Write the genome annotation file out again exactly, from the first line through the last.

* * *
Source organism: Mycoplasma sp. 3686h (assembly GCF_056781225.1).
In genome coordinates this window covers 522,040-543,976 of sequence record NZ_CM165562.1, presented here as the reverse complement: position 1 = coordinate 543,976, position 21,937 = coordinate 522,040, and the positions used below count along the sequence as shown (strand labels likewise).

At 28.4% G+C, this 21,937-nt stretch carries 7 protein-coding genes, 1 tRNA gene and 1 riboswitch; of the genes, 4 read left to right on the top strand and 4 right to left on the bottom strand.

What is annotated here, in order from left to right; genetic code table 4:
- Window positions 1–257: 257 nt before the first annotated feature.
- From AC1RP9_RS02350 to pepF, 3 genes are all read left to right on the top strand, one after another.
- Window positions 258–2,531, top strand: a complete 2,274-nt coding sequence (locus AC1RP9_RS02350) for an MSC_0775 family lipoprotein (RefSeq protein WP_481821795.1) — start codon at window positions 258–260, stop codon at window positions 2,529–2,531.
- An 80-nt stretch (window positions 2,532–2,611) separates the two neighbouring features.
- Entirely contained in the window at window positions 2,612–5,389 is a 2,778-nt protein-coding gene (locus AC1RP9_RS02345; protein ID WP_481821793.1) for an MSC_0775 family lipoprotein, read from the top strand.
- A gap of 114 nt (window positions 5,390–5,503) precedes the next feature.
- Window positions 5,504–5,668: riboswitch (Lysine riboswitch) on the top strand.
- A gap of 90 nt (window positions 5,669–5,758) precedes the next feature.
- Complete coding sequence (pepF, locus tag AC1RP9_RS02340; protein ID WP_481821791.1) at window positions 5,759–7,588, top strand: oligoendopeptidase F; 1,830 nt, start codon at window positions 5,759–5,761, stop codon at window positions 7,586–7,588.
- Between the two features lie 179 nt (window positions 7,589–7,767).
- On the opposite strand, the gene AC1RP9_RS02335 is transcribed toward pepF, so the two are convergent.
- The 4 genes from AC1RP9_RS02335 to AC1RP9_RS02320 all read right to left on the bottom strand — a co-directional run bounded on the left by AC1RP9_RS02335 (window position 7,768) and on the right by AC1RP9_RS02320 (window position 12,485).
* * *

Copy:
Source organism: Mycoplasma sp. 3686h (assembly GCF_056781225.1).
In genome coordinates this window covers 522,040-543,976 of sequence record NZ_CM165562.1, presented here as the reverse complement: position 1 = coordinate 543,976, position 21,937 = coordinate 522,040, and the positions used below count along the sequence as shown (strand labels likewise).

At 28.4% G+C, this 21,937-nt stretch carries 7 protein-coding genes, 1 tRNA gene and 1 riboswitch; of the genes, 4 read left to right on the top strand and 4 right to left on the bottom strand.

What is annotated here, in order from left to right; genetic code table 4:
- Window positions 1–257: 257 nt before the first annotated feature.
- From AC1RP9_RS02350 to pepF, 3 genes are all read left to right on the top strand, one after another.
- Window positions 258–2,531, top strand: a complete 2,274-nt coding sequence (locus AC1RP9_RS02350) for an MSC_0775 family lipoprotein (RefSeq protein WP_481821795.1) — start codon at window positions 258–260, stop codon at window positions 2,529–2,531.
- An 80-nt stretch (window positions 2,532–2,611) separates the two neighbouring features.
- Entirely contained in the window at window positions 2,612–5,389 is a 2,778-nt protein-coding gene (locus AC1RP9_RS02345; protein ID WP_481821793.1) for an MSC_0775 family lipoprotein, read from the top strand.
- A gap of 114 nt (window positions 5,390–5,503) precedes the next feature.
- Window positions 5,504–5,668: riboswitch (Lysine riboswitch) on the top strand.
- A gap of 90 nt (window positions 5,669–5,758) precedes the next feature.
- Complete coding sequence (pepF, locus tag AC1RP9_RS02340; protein ID WP_481821791.1) at window positions 5,759–7,588, top strand: oligoendopeptidase F; 1,830 nt, start codon at window positions 5,759–5,761, stop codon at window positions 7,586–7,588.
- Between the two features lie 179 nt (window positions 7,589–7,767).
- On the opposite strand, the gene AC1RP9_RS02335 is transcribed toward pepF, so the two are convergent.
- The 4 genes from AC1RP9_RS02335 to AC1RP9_RS02320 all read right to left on the bottom strand — a co-directional run bounded on the left by AC1RP9_RS02335 (window position 7,768) and on the right by AC1RP9_RS02320 (window position 12,485).